If you’ve watched any late-night television at all in the last year, you’ve probably heard of a dodgy beauty device for feet called the Ped Egg, courtesy of the shudderingly awful commercial that, according to CNN, is currently the subject of a lawsuit by Kelly Parks-Corso and Jonathan Corso, the married Florida foot models starring in the ad.
(How does one become a Foot Model? Do Foot Models always marry other Foot Models? And is this lawsuit partly inspired by concerns these two Foot Models have about the viability of their careers, now that PedEgg is marketing Foot Beauty to the masses? Will there be a veritable flood of Foot Models storming the Foot Model market and driving Foot Model fees through the floor?)
The two Florida foot models (only in America!) claim to have been duped by Telebrands, the manufacturer of PedEgg, who applied ‘horror makeup’ to the before shots of their feet – and to top it off, didn’t pay for all the broadcast rights due to any self-respecting high-profile Foot Model.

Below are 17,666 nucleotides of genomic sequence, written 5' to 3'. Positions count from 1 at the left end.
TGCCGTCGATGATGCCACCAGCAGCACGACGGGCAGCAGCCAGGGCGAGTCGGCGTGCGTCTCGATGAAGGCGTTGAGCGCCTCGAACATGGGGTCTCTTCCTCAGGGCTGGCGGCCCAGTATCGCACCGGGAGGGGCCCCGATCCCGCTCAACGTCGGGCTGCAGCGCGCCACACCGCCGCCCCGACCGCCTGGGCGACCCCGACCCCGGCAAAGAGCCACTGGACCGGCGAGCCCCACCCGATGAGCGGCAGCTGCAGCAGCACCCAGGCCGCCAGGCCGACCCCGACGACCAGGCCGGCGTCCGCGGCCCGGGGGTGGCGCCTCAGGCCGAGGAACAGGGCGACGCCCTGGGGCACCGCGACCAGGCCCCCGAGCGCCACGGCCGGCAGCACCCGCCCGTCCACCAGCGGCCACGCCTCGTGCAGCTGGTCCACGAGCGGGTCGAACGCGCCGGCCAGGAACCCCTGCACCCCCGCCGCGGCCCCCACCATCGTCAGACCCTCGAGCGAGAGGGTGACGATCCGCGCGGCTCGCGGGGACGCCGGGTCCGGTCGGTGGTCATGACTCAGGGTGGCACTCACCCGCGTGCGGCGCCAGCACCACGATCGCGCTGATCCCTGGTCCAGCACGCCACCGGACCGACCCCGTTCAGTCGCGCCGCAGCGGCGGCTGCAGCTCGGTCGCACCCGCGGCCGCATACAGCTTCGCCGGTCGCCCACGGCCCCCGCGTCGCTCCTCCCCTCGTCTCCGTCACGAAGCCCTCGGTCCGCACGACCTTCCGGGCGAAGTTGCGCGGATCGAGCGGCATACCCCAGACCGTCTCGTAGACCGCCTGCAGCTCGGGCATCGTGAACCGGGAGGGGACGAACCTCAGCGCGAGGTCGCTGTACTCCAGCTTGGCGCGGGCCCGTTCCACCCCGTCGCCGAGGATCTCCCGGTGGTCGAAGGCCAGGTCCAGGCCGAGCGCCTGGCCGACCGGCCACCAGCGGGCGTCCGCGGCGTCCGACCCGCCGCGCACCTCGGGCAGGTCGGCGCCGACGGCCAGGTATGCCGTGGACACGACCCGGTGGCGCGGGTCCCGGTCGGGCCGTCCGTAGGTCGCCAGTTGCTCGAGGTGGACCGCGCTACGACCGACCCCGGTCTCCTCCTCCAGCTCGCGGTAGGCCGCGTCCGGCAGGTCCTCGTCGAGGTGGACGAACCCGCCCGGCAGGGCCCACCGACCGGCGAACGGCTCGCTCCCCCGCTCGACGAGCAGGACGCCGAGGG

I have deliberately digressed from describing the PedEgg in detail, dear Reader, because quite frankly the ad gave me the heebie-jeebies.
The gadget itself is essentially a cheese grater for your foot. For foot-cheese. And it collects the foot-gratings in a little container. It’s truly revolting.
The egg-shaped foot file has over 100 “stainless steel micro files” stuck to the grating side of the “convenient storage compartment.” And that’s it, that’s all it does.
To get your hands on this little beauty involves three payments of $19.95 plus postage plus handing your credit card number over to a late-night phone sales assistant. Me, I’m wearing closed-in shoes instead.
Bottom line: Foot scrapings, eeeuw!
How much : about Au $ 60